Thursday, August 11, 2011

Historic Paris Walk,

***no quilting in this post, more detail of Paris 2010 trip!***

After enjoying the view from the top of Notre Dame we brought out our guidebook and started out on the Historic Paris walk from Rick Steves. His self guided tours are probably not for everyone, but we enjoyed his slightly corny sense of humor and the historic insights presented. They can be downloaded for free, and are a great resource that can really add to your trip, especially if you don't plan on taking organized tours.

The first place we went afterwards was the Deportation Memorial. It was closed, but we listened to the guide and were sobered by the things that this memorial seeks to remind visitors of. Such a sad piece of history that World War II is.

After hearing about the Isle de la Cite we proceeded on to the left bank and enjoyed strolling the narrow streets and taking in the sights. We loved the book stalls and picked up a nice stash of postcards at a wonderful price!
I don't remember what church this was, but the gates were locked! We were brought into the world of medieval paris. We skipped the bookstores, knowing that we didn't have room in our luggage for all the temptations there! We actually passed up the quilt shop, not even realizing it, but would return there later, for today we were on the way to the Latin Quarter.

This is St Severins. It is an example of flamboyant architecture. Flamboyant means flame like. Really interesting, as I just thought of the word as meaning something showy and extravagant. Words are so interesting to me, and learning the root of this word really added a different point of view on it! This church also featured some great gargoyles!
This is St. Michael's fountain in Place St Michelle, aren't the dragons great? We learned about the Sorbonne, cafe culture, and revolutionists! Lots of history took place in this area, very interesting!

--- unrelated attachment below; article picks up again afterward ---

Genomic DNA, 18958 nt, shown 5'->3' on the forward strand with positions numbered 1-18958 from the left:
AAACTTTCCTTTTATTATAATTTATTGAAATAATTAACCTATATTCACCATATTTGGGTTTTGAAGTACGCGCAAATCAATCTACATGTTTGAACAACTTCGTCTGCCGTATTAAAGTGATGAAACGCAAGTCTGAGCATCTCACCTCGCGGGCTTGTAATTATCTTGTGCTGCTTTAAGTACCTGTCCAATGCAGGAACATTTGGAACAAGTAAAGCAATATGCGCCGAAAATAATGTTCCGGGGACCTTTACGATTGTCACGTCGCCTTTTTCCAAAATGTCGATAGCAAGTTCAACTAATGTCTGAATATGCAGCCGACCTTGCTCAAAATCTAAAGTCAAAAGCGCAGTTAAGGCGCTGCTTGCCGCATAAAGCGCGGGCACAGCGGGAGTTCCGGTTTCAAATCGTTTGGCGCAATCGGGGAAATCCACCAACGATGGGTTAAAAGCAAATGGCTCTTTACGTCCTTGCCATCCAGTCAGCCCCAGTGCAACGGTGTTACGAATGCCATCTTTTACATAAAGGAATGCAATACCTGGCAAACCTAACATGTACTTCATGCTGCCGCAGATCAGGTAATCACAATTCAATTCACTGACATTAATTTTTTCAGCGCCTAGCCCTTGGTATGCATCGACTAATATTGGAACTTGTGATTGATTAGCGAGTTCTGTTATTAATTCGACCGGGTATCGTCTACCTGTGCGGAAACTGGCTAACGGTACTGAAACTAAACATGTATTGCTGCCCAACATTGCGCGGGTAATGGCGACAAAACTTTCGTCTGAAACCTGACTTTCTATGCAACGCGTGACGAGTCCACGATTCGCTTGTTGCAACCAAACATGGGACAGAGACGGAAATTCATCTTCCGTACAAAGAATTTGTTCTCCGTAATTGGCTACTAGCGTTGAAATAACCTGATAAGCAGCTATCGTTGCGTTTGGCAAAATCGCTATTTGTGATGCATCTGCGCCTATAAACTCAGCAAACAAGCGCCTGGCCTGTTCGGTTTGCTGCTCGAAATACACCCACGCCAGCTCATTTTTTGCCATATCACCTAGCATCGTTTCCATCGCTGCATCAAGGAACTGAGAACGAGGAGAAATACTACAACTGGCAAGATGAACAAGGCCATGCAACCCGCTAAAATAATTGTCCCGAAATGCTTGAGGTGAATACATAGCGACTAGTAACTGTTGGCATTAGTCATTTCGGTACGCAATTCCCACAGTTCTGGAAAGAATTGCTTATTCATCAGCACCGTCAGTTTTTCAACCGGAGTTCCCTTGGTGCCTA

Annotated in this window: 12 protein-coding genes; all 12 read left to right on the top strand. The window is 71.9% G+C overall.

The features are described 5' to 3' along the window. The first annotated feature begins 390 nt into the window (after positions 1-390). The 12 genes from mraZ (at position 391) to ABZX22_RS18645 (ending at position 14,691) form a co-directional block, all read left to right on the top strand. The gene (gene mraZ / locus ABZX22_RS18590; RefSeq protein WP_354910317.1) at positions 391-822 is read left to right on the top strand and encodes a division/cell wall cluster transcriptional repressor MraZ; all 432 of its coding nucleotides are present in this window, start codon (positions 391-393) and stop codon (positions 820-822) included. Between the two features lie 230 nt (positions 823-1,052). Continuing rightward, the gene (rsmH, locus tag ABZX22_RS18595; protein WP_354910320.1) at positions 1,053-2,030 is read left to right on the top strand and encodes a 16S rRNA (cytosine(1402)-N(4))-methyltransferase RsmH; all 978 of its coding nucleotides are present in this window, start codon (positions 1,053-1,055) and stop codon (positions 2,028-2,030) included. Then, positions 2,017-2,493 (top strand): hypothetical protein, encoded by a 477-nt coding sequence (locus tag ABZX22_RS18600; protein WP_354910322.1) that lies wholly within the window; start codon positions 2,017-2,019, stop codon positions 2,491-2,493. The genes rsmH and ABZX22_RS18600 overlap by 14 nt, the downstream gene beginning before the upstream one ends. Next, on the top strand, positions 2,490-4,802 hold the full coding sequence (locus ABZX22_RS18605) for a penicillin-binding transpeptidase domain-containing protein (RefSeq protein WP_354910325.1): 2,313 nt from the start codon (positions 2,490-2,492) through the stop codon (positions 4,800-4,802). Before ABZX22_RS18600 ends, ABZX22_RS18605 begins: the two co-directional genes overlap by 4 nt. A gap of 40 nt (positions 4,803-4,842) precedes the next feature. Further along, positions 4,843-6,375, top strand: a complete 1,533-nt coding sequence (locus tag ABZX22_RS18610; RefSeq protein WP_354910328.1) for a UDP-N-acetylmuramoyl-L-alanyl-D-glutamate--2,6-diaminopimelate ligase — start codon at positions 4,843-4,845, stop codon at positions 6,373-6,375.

St. Chapelle -I was very excited to see this church's famous stained glass windows. We were also eager to use our special passes to skip the line, but since the church is located in the courtyard of the government buildings we didn't see much, if any benefit to our passes. There was a long line of people outside and on occasion a man would come out and pull a few people with passes through. Eventually we got to go in, having to pass through metal detectors and having our bags checked out first. Can you believe this magnificent cathedral was quilt in only 5 years? This is the ground floor - for the common folks.
Upstairs was for the wealthy patrons! (More spiral stairs, but not as many as Notre Dame!) We had a fabulous time looking at the windows - they tell the entire Christian history of the world in these glass panels, there are so many to look at you could literally spend hours here. They are simply breathtaking with all the detail.
The outside, which is beautiful, but nothing compared to the lovely windows inside.
The huge gates outside the church (and government buidings!). The bathrooms here were awful, we figured that they would be nice, but the public ones are actually a little scary, no attendant, the lighting is iffy and I wouldn't linger here alone at all. We looked at the Palais de Justice, complete with robed attorneys!
At this point we headed for the Conciergerie, but it had closed for the day, so we decided to return after our visit to the Louvre Museum the next day. This clock there was built in 1370! By this time were a bit tired, so decided to return to our hotel room for a rest before we ventured out for dinner and more sight seeing. We were definitely in need of a little rest before we could carry on after the climb up Notre Dame, and it made our evening so much nicer.

After several successful meals we were ready to tackle finding our dinner near the Eiffel Tower. We had thoughts of going up the tower, but the lines were long so we settled for a stroll from the busy Trocadero to the Eiffel Tower, then on to the Champs De Mars Brasserie for dinner. Naomi had a pasta dish and I had a Salade Nicoise, complete with anchovies which I tried for the first time! Very salty, but not too bad. We enjoyed a leisurely meal there - loving that we didn't feel rushed to complete our meal and make way for the next diners. One of the best things about Paris is that leisurely attitude toward dining. I loved the feeling of not being in a hurry! We stayed til it was dark, then made our way back to the Eiffel Tower, being treated to a lovely sight of it starting to glitter just as we turned the corner through the trees - simply breathtaking. We debated taking a boat tour, or simply returning to the hotel so we could make an early assault on the Louvre Museum the next day. Sleep won out, so we headed to the metro and ended our evening with plenty of time for a hot bath and a good night of rest, looking forward to Mona Lisa and Winged Victory.

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